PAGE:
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A Bible Study Plan That Works

One of the most disconcerting trends of 2011 is the continued lack of theological knowledge among the church, as demonstrated in the Barna 2010 Trends. As Christians we simply don’t have theological depth or know how to relate it to our lives. And we spend little time studying the Bible, despite Paul’s strong admonition to Timothy (2 Tim. 2:15). Even though we claim to believe the Bible is the inspired Word of God, it tends to take a back seat to other priorities in our lives.

Why is this? Many possible reasons come to mind. One reason is that we are simply busy. Are lives are filled and studying the Bible takes time and effort. Another reason is that we simply don’t know how to study the Bible. I’m convinced that if more people in the church truly knew how to study the Bible, and saw the fruits of increased understanding, they would make time for it.

To help counter this trend with my students, I decided to try and new approach this year. Taking cues from my friend Brett Kunkle of Stand to Reason, I took my students on a 2-week journey of the book of Ephesians to see how much they could garner from a guided expedition.

Rather than reading from our Bibles, I printed out the entire book of Ephesians with the chapters, verses, and headings removed. Ephesians was written as a letter from Paul to the church at Ephesus and, quite obviously, did not originally contain these divisions. With the divisions gone, the students could see the letter in a much closer form to the original and come to their own conclusions about its structure and meaning. While chapters and verses are helpful in some respects, they often cause us to focus on the particulars and miss the larger point.

The first thing I had my students do was read the entire book in one setting without taking any notes. It took about 20 minutes the first time. Amazingly, this was the first time some of them had ever read an entire book of the Bible straight through. I told them to focus on the big picture of Ephesians and not get lost in the details. Then we briefly discussed the central ideas of Ephesians. I simply asked them what they learned by reading the book straight through.

The next day we began class by reading Ephesians again in its entirety. I told them to focus on what is repeated throughout the book so they could pick up on important themes and trends. This time I let them take notes. Afterwards, I asked them what they learned about the church at Ephesus just by reading the book. They observed that the people were having trouble with both their beliefs and behavior.

The third day we read it through out loud popcorn style. Then I asked what they learned by hearing it instead of reading it. I also pressed them to share what big ideas they see in both the structure of Ephesians and the ideas of Ephesians.

The fourth day they read it again silently. Then I put them in groups to work out a summary statement for the whole book. They came back with lengthy sentences strung together, which should have been broken down into 3-4 separate sentences! But they were starting to get the idea that an entire book of the Bible has a central theme that ties it all together.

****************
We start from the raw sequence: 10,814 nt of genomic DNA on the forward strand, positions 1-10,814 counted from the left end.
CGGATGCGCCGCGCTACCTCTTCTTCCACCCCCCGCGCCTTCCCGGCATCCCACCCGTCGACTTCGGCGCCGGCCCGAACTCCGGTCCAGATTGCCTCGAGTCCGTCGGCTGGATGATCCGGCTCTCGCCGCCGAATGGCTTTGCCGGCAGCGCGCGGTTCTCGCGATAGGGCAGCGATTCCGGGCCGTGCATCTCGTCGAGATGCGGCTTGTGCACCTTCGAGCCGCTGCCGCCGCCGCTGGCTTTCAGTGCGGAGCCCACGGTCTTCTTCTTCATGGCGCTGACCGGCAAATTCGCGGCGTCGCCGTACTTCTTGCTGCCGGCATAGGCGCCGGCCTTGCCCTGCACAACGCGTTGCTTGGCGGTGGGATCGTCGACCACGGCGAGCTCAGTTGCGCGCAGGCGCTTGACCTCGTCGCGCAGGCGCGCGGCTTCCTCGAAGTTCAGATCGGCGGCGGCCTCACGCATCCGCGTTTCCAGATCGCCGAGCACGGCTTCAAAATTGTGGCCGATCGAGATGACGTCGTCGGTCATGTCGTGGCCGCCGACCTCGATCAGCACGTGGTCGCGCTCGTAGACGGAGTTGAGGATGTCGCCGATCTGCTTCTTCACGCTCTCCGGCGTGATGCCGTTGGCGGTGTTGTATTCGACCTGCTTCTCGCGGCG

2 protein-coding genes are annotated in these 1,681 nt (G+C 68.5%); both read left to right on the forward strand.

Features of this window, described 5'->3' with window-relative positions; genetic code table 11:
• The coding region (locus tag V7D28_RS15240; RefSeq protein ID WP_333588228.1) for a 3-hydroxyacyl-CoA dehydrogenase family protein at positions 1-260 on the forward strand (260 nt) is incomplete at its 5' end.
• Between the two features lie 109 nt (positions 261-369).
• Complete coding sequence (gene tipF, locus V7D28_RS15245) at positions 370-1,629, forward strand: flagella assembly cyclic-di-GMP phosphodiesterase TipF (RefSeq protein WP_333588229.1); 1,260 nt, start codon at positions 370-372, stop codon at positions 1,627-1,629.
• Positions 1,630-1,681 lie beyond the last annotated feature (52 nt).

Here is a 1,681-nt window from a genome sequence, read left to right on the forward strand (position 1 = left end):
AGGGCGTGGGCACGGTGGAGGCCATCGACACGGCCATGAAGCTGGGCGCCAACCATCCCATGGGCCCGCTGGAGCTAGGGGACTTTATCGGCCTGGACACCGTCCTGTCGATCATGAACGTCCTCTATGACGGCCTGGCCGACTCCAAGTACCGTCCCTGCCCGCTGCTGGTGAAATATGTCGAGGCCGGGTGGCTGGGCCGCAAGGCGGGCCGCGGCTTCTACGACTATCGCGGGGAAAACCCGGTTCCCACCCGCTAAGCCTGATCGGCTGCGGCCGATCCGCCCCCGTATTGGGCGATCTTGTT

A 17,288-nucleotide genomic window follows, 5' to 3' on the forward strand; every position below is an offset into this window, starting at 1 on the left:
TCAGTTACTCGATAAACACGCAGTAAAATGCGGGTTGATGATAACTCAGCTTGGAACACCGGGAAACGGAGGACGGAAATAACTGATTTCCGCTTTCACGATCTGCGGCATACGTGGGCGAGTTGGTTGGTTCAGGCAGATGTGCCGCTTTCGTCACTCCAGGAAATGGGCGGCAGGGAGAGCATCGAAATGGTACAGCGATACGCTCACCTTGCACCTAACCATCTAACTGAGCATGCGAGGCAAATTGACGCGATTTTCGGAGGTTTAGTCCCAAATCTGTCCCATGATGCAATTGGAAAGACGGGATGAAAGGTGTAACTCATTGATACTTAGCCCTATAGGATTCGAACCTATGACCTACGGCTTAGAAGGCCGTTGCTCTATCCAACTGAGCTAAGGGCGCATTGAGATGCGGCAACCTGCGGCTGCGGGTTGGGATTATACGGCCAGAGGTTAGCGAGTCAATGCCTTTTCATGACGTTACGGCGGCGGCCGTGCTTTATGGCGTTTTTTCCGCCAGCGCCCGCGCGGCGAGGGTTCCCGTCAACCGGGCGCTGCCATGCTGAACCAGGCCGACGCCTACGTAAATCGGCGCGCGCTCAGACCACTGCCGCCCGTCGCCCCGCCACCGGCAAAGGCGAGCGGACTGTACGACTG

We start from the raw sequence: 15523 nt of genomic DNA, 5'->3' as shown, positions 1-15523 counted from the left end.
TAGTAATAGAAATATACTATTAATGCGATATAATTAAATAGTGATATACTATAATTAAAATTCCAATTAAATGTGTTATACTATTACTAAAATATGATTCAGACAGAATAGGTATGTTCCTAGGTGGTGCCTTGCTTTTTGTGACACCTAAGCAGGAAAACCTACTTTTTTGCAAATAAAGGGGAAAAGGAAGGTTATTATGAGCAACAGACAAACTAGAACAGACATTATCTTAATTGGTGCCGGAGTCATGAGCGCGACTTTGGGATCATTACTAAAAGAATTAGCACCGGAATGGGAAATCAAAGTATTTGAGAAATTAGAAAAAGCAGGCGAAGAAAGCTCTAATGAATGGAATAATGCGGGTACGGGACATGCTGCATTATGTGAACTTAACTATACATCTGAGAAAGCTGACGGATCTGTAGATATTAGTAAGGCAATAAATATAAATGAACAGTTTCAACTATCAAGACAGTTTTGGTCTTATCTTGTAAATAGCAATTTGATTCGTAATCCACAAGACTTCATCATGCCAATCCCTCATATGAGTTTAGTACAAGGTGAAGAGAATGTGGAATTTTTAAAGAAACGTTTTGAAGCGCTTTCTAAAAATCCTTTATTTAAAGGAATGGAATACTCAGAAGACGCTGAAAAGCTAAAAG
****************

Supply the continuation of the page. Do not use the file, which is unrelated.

The fifth day I had them read the entire book again silently (this was the last time. Now it took about 15 minutes rather than 20). Then they worked again in groups to try and simplify their summaries to one punchy statement. I wrote them on the board, and as a group, we evaluated them. After about 20 minutes we came up with a summary statement for all of Ephesians: By God’s grace and truth, live like Christ in unity. Those of you familiar with the book of Ephesians will realize rather quickly that they did a great job. The class cheered when we came up with it!

All this took one week of class, which is five periods of 45 minutes. In my next blog post, I’ll share what we did the following week. Here’s a hint: once we got the big picture, we worked our way down to the particulars…

Comments

I think people are in some ways afraid of the Bible's size and scope and complexity, and equally fear the term "theologian" and what it implies -- years of biblical studies in seminary school. I also think we generally are "comfortable" being told what we believe or should believe when we are in church on Sunday mornings or even when we are involved in a Bible study.\

But the great commission plainly directs us (not just our preachers) to take the Gospel to the ends of the earth. Yet how can we possibly do that if we do not understand our faith, what it means and how it applies to our lives? The implication is that we are all called to be theologians, and that simply means we need to be able to clearly understand what we believe, to live what we believe and, when necessary, to explain it in laymen's terms to the unchurched.

For years I've challenged fellow Christians to stop using "church-ese" and think of new ways to explain their beliefs so that the growing number of those who do not have firm roots in Christianity can understand what they are saying. Such expressions as "give it to Jesus" or "I accepted Jesus into my heart," for example, don't come close to explaining what we are talking about to someone who has no understanding of faith.

I applaud this form of study -- this is a great step forward in knocking down barriers regarding our perceptions of the Bible as a huge, complex book, and a practical way to begin understanding our faith.

So please, please -- don't let the word scare you -- but become a theologian. It will help you grow in faith and better prepare you to share the same!

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About
Sean McDowell is a teacher, author, speaker, husband and father. He is an avid fan of college basketball, ping-pong, and his favorite superhero is the Amazing Spiderman.